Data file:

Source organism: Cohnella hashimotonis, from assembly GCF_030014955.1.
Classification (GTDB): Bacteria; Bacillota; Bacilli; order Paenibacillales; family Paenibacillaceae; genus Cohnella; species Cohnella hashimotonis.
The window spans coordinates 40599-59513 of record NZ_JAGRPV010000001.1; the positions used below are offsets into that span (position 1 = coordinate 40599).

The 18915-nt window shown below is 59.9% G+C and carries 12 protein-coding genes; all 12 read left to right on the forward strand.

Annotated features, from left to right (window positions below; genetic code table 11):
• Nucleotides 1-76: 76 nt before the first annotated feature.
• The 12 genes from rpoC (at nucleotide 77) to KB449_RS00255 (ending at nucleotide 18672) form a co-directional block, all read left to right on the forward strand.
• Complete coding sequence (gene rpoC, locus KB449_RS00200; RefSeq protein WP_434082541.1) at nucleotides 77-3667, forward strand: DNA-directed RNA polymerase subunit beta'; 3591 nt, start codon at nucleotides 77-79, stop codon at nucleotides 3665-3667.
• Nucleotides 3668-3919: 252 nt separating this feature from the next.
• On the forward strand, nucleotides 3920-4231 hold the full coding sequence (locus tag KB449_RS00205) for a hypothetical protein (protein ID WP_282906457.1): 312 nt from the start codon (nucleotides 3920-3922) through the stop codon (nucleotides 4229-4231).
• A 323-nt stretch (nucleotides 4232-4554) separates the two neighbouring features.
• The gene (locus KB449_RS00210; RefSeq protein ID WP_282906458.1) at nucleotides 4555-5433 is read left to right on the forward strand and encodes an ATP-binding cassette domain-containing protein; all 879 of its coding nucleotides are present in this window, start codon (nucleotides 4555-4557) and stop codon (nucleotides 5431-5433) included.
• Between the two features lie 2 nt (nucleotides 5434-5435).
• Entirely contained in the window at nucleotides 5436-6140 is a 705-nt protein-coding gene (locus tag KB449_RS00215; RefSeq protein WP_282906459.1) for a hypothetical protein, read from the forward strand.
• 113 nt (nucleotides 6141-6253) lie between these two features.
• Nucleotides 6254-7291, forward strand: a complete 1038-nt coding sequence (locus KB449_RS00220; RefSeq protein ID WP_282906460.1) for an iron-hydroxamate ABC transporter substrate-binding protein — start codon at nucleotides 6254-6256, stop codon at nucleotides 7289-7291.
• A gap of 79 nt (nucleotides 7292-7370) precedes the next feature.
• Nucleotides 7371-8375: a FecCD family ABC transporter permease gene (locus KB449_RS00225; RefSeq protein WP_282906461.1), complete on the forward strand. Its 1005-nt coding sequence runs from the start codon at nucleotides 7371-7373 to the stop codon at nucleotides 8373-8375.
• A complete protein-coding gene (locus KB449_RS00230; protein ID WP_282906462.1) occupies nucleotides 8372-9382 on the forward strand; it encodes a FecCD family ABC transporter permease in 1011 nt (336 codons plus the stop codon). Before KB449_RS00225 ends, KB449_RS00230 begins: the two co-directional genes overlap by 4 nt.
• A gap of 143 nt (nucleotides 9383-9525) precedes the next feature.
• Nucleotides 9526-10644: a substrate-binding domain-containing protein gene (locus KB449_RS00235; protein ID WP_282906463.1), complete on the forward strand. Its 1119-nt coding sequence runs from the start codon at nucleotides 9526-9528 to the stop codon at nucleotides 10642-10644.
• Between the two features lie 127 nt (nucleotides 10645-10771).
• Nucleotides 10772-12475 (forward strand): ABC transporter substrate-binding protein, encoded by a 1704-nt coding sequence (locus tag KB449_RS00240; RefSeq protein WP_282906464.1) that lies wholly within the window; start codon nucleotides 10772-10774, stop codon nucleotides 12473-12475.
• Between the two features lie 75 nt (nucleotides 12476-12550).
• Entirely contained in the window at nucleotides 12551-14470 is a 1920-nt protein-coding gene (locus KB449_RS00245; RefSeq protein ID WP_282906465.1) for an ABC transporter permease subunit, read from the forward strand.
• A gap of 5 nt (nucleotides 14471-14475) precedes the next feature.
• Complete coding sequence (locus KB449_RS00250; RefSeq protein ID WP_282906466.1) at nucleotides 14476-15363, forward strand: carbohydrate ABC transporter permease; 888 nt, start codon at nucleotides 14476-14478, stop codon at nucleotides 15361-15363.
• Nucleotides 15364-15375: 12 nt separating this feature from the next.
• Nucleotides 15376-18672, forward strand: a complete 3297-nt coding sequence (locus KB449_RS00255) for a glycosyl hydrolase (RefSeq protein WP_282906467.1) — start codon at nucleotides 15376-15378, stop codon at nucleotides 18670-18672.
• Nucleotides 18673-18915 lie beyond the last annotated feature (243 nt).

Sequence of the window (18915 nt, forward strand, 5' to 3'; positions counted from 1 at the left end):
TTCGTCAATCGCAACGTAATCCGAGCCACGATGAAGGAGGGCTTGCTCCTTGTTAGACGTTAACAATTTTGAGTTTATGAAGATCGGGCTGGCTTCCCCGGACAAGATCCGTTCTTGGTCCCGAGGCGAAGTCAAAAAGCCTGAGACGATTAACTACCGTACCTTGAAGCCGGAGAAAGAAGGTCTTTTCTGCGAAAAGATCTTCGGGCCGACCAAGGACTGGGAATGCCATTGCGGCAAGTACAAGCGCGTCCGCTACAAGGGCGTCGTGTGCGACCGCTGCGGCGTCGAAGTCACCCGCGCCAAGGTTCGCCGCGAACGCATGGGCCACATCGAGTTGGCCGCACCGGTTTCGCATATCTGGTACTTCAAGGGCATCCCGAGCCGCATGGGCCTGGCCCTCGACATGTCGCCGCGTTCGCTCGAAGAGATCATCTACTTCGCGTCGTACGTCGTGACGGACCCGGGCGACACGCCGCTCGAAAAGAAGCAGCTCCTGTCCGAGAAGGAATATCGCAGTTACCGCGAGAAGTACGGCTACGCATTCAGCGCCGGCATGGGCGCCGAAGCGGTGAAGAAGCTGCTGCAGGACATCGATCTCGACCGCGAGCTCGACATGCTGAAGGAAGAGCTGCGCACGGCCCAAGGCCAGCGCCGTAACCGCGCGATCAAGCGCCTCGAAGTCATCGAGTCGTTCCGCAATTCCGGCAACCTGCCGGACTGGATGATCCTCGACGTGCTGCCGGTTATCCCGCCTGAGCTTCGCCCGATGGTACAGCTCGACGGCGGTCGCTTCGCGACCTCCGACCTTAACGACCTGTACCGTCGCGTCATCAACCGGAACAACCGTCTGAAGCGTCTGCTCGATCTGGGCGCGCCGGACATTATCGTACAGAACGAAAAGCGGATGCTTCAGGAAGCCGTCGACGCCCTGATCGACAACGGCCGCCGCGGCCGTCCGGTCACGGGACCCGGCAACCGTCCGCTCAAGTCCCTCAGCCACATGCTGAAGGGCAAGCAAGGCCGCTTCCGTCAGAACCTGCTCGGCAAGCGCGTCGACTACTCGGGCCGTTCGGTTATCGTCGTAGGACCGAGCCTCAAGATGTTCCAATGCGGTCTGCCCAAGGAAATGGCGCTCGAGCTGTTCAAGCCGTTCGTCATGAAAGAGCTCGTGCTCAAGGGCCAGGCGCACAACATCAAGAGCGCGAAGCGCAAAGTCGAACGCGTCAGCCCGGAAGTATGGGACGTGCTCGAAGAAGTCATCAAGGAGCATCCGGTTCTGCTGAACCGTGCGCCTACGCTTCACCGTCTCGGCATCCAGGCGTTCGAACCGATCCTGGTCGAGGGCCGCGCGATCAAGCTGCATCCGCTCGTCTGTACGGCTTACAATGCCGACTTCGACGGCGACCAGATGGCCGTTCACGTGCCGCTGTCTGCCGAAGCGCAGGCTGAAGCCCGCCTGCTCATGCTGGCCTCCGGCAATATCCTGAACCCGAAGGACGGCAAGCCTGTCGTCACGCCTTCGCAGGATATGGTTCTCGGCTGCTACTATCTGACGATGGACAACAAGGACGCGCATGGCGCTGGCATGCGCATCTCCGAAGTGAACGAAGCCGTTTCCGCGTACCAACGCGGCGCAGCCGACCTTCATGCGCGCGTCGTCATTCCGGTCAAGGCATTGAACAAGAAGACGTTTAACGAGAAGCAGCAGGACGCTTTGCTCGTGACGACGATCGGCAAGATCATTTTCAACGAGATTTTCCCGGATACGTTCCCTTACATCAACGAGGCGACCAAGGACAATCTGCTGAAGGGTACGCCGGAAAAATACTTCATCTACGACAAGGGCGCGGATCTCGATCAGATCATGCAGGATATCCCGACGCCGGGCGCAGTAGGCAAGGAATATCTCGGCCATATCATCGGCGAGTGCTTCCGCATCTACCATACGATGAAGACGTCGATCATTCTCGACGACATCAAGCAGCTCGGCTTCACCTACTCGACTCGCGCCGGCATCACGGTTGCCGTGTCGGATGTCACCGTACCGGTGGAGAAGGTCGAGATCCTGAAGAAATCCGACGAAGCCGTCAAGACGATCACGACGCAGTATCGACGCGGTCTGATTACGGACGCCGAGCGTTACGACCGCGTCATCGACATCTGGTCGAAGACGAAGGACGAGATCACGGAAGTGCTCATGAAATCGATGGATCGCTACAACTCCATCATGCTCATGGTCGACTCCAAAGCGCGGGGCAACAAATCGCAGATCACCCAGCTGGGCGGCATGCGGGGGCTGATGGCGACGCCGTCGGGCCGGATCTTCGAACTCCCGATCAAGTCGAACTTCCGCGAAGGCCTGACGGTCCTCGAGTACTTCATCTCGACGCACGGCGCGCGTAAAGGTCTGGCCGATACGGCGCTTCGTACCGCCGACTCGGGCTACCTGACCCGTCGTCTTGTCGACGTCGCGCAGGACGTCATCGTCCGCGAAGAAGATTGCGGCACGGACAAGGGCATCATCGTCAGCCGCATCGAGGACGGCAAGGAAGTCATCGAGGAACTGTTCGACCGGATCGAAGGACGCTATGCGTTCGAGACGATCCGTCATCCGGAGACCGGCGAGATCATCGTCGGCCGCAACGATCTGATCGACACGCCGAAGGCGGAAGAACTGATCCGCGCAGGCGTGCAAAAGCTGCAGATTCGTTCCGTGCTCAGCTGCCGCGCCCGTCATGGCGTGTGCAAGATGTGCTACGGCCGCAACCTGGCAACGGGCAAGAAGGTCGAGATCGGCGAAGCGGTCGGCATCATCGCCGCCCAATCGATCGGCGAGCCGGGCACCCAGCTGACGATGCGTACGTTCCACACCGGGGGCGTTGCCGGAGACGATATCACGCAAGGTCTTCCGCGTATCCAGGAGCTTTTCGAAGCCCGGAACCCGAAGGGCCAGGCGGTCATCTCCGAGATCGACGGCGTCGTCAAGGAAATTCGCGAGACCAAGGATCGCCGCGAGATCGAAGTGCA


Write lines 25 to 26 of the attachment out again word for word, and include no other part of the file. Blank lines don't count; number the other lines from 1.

• Entirely contained in the window at nucleotides 12551-14470 is a 1920-nt protein-coding gene (locus KB449_RS00245; RefSeq protein ID WP_282906465.1) for an ABC transporter permease subunit, read from the forward strand.
• A gap of 5 nt (nucleotides 14471-14475) precedes the next feature.